Pier Luigi Sigismondi joined Unilever Plc as chief supply chain officer in September 2009, less than a year after Paul Polman had assumed charge of the world’s second-largest consumer packaged goods company. At that time, Unilever was losing market share and saw its volume growth take a beating in global and emerging markets like India.
The situation has changed since. Unilever crossed the €50 billion annual revenue mark (€51.6 billion) as on 31 December.
He has worked with Polman earlier too during his stint as vice-president of supply chain with Nestle SA where the latter was executive vice-president and zone director for the Americas.
Sigismondi is in India for a week with his entire supply chain team to provide technical advice and also to learn from the best local practices.
In an interview on Tuesday, he shared the strategies that Unilever has implemented to reduce time to market products and the road map ahead. Edited excerpts:
What persuaded you to join Unilever?
We saw a company that had fantastic brands, a fantastic history, a great culture but had lost its compass and its mission in the context of shareholders. We decided at that time to dedicate the best of our energy, best of our people, efforts and brands on growth in a sustainable and profitable manner. We are still at the beginning of our journey. But so far, so good.
You joined the company at a time when it was seeing volume slowdown and stiff competition from low-cost regional companies in markets like India. What had gone wrong?
Hindustan Unilever Ltd was very much focused on the bottomline at that time. It was a company that was concerned and very much dedicated to improving the margins of the business. We didn’t necessarily pay the right attention to growth. In 2009, we changed this to focus on growth and our ambition to double the growth and reduce our environmental footprint came in place. It is about leadership, about focus on growth and about sustainable development for the long term.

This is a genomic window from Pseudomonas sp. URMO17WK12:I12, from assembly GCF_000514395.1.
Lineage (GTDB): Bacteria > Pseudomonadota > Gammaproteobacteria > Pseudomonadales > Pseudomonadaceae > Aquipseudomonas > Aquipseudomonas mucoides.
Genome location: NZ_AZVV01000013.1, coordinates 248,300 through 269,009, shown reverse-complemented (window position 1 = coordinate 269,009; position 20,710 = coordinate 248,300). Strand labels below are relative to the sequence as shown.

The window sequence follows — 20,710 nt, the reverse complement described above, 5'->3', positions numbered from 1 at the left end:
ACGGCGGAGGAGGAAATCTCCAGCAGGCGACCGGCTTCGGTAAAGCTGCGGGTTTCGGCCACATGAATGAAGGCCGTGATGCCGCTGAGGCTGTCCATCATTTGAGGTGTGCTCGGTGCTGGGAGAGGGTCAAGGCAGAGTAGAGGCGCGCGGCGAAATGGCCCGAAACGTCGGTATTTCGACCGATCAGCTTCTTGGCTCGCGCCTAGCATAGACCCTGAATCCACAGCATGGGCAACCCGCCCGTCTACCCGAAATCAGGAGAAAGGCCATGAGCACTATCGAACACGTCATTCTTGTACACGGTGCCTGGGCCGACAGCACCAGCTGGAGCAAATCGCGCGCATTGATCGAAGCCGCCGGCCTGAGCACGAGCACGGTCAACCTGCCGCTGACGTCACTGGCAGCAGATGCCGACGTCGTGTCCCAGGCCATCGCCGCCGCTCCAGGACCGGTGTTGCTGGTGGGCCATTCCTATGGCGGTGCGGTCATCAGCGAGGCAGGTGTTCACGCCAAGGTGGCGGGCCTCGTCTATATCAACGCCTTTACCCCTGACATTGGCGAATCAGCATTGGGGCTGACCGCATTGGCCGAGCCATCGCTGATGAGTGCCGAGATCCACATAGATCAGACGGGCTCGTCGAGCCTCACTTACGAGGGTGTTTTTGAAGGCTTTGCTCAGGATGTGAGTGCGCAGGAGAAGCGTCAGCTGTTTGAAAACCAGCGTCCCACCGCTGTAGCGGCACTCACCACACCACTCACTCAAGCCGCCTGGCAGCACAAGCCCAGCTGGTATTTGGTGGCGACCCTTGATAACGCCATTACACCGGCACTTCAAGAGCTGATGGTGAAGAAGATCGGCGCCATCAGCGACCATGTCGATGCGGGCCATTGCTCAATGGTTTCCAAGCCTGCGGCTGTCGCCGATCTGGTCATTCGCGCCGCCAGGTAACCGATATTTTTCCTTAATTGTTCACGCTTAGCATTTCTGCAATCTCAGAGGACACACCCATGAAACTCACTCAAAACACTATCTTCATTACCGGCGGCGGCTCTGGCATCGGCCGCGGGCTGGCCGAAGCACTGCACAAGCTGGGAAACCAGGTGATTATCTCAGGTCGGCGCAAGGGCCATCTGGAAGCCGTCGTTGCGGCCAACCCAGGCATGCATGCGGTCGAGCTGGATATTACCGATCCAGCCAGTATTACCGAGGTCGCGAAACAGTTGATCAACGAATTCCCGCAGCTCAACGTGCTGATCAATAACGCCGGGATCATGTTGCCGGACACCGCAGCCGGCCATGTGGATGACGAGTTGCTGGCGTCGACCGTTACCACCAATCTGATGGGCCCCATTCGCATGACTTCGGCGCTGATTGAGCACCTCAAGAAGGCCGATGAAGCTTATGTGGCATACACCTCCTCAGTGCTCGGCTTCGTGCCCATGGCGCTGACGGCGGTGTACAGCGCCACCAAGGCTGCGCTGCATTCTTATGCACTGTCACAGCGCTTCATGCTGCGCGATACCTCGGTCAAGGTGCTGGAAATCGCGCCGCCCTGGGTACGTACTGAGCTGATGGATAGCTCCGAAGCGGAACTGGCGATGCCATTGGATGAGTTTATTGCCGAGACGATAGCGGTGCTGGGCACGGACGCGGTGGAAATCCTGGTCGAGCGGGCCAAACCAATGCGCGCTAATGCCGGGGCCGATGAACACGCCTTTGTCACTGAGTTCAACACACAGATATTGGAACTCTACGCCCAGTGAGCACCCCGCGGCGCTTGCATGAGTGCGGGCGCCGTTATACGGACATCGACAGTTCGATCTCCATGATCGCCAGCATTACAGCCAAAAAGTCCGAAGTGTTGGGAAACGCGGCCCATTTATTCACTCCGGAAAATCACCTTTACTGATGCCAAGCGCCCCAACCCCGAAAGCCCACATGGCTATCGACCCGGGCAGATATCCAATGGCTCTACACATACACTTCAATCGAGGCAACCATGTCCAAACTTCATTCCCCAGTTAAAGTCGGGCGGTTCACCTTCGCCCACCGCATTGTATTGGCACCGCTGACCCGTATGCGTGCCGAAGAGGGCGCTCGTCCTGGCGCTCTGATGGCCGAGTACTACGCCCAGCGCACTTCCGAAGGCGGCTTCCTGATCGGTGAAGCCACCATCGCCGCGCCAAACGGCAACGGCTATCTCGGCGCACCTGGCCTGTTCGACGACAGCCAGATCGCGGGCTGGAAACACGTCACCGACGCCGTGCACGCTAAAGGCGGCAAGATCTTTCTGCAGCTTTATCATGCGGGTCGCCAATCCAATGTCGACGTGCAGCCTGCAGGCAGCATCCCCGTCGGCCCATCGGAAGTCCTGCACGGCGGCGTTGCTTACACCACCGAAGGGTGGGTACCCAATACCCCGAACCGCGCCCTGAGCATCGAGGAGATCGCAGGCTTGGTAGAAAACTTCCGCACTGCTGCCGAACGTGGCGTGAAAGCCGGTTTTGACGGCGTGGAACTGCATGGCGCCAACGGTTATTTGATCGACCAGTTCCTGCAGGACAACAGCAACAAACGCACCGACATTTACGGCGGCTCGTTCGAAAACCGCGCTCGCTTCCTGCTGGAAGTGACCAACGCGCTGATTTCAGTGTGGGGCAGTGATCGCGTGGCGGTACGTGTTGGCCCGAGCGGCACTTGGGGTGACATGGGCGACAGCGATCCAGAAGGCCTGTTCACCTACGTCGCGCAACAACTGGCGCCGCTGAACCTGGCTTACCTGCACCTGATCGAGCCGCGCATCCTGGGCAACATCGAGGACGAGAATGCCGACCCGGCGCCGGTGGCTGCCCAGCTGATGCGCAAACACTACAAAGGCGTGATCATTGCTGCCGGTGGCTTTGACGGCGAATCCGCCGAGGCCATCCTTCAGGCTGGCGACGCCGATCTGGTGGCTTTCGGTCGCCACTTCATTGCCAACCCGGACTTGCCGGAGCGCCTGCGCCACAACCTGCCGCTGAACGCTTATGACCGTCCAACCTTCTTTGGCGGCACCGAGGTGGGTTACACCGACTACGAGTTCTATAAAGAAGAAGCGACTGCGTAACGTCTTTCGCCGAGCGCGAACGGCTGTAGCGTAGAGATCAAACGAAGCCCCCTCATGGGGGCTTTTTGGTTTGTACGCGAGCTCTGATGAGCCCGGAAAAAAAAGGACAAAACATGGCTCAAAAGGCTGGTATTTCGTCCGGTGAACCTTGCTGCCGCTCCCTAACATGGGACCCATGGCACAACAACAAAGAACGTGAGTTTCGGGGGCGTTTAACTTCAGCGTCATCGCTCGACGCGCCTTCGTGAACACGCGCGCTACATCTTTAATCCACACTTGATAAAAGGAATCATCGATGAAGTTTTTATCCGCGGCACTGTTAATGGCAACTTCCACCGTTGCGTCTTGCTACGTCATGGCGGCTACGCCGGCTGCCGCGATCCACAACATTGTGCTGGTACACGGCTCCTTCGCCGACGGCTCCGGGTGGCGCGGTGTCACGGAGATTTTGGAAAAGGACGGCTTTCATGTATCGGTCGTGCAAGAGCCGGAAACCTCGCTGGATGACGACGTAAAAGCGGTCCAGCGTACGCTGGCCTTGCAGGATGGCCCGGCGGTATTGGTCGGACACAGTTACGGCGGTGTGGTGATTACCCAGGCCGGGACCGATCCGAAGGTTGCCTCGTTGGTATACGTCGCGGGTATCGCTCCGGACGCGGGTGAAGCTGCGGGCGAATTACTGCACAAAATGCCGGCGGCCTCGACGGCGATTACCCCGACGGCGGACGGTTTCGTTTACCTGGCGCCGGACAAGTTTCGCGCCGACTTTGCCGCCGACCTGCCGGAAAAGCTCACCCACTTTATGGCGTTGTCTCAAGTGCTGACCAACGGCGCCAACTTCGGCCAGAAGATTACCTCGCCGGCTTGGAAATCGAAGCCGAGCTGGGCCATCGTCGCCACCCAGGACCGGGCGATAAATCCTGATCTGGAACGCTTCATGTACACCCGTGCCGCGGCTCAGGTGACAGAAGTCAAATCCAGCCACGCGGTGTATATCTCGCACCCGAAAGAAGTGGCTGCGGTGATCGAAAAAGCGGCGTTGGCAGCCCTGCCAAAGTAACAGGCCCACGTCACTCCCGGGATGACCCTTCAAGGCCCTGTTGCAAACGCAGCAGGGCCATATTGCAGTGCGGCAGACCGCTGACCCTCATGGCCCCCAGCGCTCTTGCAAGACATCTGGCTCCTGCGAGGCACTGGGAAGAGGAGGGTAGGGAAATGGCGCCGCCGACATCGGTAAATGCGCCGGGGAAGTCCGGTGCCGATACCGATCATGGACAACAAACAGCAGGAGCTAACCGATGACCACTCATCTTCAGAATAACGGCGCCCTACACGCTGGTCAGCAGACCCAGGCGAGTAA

Can you tell us what has changed?
In the past, many of my colleagues in the industry would think that the best supply chain is the one with the right product, at the right place, at the right cost, and at the right time. But for us, competitive advantage is much more than that. It means leveraging our global skills while being very responsive in the marketplace using speed as a source of competitive advantage. It is in this respect that we are here in India today to learn how we do it and also to bring some of our best practices from around the world here.
What changes have you made over the years?
Globally, as well as locally, we have been cutting lead time to market. It takes 25-50% less time now to launch a product. We innovate or renovate a third of our portfolio every year. In order to win shares and draw the business, we have to constantly innovate or renovate our portfolio. It takes us less than a year now to build a brand new factory, in the past it used to take us 3-4 years. We took out 50% of non-core activities out of the system. This is a process of continuous work. With the digital world and e-commerce, there is more pressure to get products faster to the market than before.
What are you are looking at learning from India?
The low-cost business model is something that we started in India and we are now exporting to the rest of the world. We have started with homecare and adopted it in 65% of our markets internationally. This is just one example.
What global practice are you bringing into India now?
Ice cream is a capital-intensive business. But we have learned to produce high quality products at very low costs from China. We are introducing this low-cost business model in ice creams in India as well. This means you will see more high quality ice creams at a much lower cost.
Over the past few years, multinationals Procter & Gamble Co. and Kraft Foods Group Inc. have increased their interest in markets like India. Who is a bigger threat—MNCs or regional companies?
The degree of challenge is to be able to compete with local players who operate with very low costs and are nimble. But at the same time, multinationals are waking up to the fantastic growth opportunity here and we are prepared for that battle. I will welcome any competitor as long as it is done in an healthy manner.